Additionally, doubts have arisen over whether some of these companies analyze enough DNA markers to provide accurate results.6
Whole genome sequencing (WGS) is another type of DNA testing that can be used to determine your ancestry. Rather than analyzing specific regions of your DNA data, WGS sequences the order of all the base pairs that make up your DNA. As a result, WGS can analyze your entire genome and provide valuable information about many different areas of your life, health, and ancestry.
DNA sequencing could be the best type of ancestry DNA test for those seeking to get a high-quality genetic genealogy test, since it provides information surrounding many other aspects of your life without having to take additional tests.
Depending on the type of DNA test that you decide to get, you’ll receive a varying amount of information contained in genetic reports. Most testing companies will provide reports that will inform you of your ethnicity estimate and ancestry results. Many websites will also allow you to upload these results to their platforms in order to create your own family tree, and possibly connect with distant relatives who have taken genetic tests and whose DNA matches yours.
In fact, many testing companies provide a list of “DNA cousins” along with your report. Keep in mind that cousin matching isn’t 100 percent accurate, and sometimes the exact degree of genetic relationship between two individuals can be hard to determine through a DNA test alone.
In many cases, DNA test results can be combined with traditional genealogy methods in order to truly assess genetic linkage between different people and build an accurate family tree. If you don’t know how to use traditional genealogy, there are many online resources and genealogical societies that can serve as a starting point in your research.
You can also upload your DNA test results from a third-party provider to Sequencing.com for free to be able to access high-quality, detailed ancestry reports.
Our ancestry reports include the DNA Ancestry and Genealogy Report and the Genetic Ancestry with Haplogroups Report. Our specialized ancestry reports and genealogy apps contain accurate ethnicity estimates, insights about your genetic ancestry, and even information about historical figures to whom you may be related to.
You can get different ancestry tests right here at Sequencing.com. We offer our Ultimate DNA Test for just $69; this test obtains data from all your DNA (including atDNA, Y-DNA, and mtDNA), and it tests approximately 30 million genetic variants. This amount of genetic markers represents more than 50 times the amount of data analyzed by other providers, such as 23andMe and Ancestry.com.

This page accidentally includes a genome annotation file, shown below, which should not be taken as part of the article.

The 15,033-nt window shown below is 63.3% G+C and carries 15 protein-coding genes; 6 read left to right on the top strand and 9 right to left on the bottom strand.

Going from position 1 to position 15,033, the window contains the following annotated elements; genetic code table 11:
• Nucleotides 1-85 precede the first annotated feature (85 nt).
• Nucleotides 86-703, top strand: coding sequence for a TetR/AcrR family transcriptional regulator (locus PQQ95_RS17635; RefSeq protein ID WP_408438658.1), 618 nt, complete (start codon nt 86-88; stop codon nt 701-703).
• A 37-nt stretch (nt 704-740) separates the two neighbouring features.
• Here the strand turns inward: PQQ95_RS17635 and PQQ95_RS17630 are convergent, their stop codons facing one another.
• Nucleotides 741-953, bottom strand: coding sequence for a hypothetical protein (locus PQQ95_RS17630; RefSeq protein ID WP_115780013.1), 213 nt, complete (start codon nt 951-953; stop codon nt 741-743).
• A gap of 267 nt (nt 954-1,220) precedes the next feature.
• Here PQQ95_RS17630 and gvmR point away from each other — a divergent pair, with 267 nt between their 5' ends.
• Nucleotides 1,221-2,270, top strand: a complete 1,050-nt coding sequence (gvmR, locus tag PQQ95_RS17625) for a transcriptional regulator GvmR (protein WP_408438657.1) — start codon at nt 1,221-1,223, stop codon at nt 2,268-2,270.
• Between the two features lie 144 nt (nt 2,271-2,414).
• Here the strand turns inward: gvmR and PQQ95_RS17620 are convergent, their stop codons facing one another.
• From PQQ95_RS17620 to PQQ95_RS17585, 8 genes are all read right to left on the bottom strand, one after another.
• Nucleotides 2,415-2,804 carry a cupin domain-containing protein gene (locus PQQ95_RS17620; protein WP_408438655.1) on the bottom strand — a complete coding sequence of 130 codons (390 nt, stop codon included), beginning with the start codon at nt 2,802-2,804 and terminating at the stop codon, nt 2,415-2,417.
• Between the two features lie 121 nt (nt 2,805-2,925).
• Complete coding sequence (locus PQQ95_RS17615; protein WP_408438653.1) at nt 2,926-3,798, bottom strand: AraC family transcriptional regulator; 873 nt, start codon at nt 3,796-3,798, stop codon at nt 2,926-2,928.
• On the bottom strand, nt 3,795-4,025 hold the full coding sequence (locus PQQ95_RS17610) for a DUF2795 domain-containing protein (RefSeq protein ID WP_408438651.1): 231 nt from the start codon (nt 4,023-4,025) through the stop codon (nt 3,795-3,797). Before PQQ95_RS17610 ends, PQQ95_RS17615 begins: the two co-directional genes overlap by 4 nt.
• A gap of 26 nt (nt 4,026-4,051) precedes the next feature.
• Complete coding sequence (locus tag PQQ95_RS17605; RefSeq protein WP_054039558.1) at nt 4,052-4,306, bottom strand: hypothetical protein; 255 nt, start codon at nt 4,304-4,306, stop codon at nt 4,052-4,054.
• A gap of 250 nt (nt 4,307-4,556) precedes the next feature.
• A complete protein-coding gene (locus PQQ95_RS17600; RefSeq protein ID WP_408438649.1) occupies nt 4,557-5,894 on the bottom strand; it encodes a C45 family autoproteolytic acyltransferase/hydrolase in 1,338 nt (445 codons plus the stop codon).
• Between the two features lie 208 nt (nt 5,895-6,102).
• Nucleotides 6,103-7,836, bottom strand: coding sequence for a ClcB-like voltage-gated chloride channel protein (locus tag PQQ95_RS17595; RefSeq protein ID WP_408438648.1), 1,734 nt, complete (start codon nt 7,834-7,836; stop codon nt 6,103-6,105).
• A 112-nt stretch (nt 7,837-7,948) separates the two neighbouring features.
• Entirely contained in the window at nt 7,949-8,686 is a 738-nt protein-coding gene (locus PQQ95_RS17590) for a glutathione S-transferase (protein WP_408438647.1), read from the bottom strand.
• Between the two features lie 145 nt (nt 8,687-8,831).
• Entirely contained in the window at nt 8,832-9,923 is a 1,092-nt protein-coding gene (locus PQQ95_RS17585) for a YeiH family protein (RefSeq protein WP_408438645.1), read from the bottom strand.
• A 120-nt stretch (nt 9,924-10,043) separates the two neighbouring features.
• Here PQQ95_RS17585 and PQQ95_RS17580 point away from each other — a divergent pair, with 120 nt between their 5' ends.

You could also get our Ultimate Genome Sequencing for $399. Even if this test seems to be slightly more expensive than a common ancestry DNA test, it’s also far more comprehensive. Through Sequencing.com, you will also be able to access a vast range of different DNA reports and apps.
The Ultimate Genome Sequencing uses 30x clinical-grade whole genome sequencing to test your DNA. In addition to providing detailed results about your ancestry, this test can also:
- Assess your risk of developing preventable diseases
- Determine whether you carry genes for rare diseases
- Evaluate your wellness and general health
- Provide insights and recommendations to improve your lifestyle
- Ascertain your likelihood of developing adverse reactions to medications
- Connect you with potential relatives
- And much more!
Ready to learn more about DNA tests? Read our helpful Guide To DNA Tests.
Dr. Brandon Colby MD is a US physician specializing in the personalized prevention of disease through the use of genomic technologies. He’s an expert in genetic testing, genetic analysis, and precision medicine. Dr. Colby is also the Founder of Sequencing.com and the author of Outsmart Your Genes.
Dr. Colby holds an MD from the Mount Sinai School of Medicine, an MBA from Stanford University’s Graduate School of Business, and a degree in Genetics with Honors from the University of Michigan. He is an Affiliate Specialist of the American College of Medical Genetics and Genomics (ACMG), an Associate of the American College of Preventive Medicine (ACPM), and a member of the National Society of Genetic Counselors (NSGC).
- What is genetic ancestry testing? Medline Plus. Retrieved January 27, 2021.↩
- What does it mean to have Neanderthal or Denisovan DNA? Medline Plus. Retrieved January 27, 2021.↩
- Free DNA tests. International Society of Genetic Genealogy Wiki. Retrieved January 28, 2021.↩
- Royal, C. D., Novembre, J., Fullerton, S. M., Goldstein, D. B., Long, J. C., Bamshad, M. J., & Clark, A. G. (2010). Inferring genetic ancestry: opportunities, challenges, and implications. American journal of human genetics, 86(5), 661–673. doi:10.1016/j.ajhg.2010.03.011.↩
- Jaffe, J. Best DNA test for 2021: AncestryDNA vs. 23andMe and more. CNET. Retrieved January 27, 2021.↩